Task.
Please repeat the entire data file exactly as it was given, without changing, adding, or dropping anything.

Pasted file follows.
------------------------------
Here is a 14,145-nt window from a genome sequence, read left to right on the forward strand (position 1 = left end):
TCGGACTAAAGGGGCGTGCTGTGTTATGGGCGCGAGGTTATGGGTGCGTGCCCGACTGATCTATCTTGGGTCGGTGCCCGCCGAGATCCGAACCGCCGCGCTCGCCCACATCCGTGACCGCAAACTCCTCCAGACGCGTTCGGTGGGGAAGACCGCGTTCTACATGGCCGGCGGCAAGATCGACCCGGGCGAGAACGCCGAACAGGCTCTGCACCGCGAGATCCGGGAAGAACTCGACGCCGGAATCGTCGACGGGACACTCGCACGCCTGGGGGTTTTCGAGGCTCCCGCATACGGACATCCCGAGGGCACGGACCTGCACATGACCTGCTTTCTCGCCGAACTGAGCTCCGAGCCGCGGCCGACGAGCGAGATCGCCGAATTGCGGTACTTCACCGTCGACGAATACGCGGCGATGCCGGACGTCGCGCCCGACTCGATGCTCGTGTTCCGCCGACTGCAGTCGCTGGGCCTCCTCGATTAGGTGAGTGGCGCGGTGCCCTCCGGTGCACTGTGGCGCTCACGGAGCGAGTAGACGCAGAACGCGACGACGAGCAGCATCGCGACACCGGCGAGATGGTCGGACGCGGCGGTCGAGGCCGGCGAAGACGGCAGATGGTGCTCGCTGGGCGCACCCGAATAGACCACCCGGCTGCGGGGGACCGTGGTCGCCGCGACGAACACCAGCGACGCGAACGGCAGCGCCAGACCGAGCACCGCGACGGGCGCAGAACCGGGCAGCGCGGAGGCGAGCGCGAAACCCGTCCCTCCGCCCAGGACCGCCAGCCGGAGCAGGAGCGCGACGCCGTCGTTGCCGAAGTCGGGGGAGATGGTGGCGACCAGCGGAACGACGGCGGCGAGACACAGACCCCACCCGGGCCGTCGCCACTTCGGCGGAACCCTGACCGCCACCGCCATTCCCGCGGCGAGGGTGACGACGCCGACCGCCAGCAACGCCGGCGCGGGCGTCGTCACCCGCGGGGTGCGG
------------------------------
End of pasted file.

Here is a 14,145-nt window from a genome sequence, read left to right on the forward strand (position 1 = left end):
TCGGACTAAAGGGGCGTGCTGTGTTATGGGCGCGAGGTTATGGGTGCGTGCCCGACTGATCTATCTTGGGTCGGTGCCCGCCGAGATCCGAACCGCCGCGCTCGCCCACATCCGTGACCGCAAACTCCTCCAGACGCGTTCGGTGGGGAAGACCGCGTTCTACATGGCCGGCGGCAAGATCGACCCGGGCGAGAACGCCGAACAGGCTCTGCACCGCGAGATCCGGGAAGAACTCGACGCCGGAATCGTCGACGGGACACTCGCACGCCTGGGGGTTTTCGAGGCTCCCGCATACGGACATCCCGAGGGCACGGACCTGCACATGACCTGCTTTCTCGCCGAACTGAGCTCCGAGCCGCGGCCGACGAGCGAGATCGCCGAATTGCGGTACTTCACCGTCGACGAATACGCGGCGATGCCGGACGTCGCGCCCGACTCGATGCTCGTGTTCCGCCGACTGCAGTCGCTGGGCCTCCTCGATTAGGTGAGTGGCGCGGTGCCCTCCGGTGCACTGTGGCGCTCACGGAGCGAGTAGACGCAGAACGCGACGACGAGCAGCATCGCGACACCGGCGAGATGGTCGGACGCGGCGGTCGAGGCCGGCGAAGACGGCAGATGGTGCTCGCTGGGCGCACCCGAATAGACCACCCGGCTGCGGGGGACCGTGGTCGCCGCGACGAACACCAGCGACGCGAACGGCAGCGCCAGACCGAGCACCGCGACGGGCGCAGAACCGGGCAGCGCGGAGGCGAGCGCGAAACCCGTCCCTCCGCCCAGGACCGCCAGCCGGAGCAGGAGCGCGACGCCGTCGTTGCCGAAGTCGGGGGAGATGGTGGCGACCAGCGGAACGACGGCGGCGAGACACAGACCCCACCCGGGCCGTCGCCACTTCGGCGGAACCCTGACCGCCACCGCCATTCCCGCGGCGAGGGTGACGACGCCGACCGCCAGCAACGCCGGCGCGGGCGTCGTCACCCGCGGGGTGCGG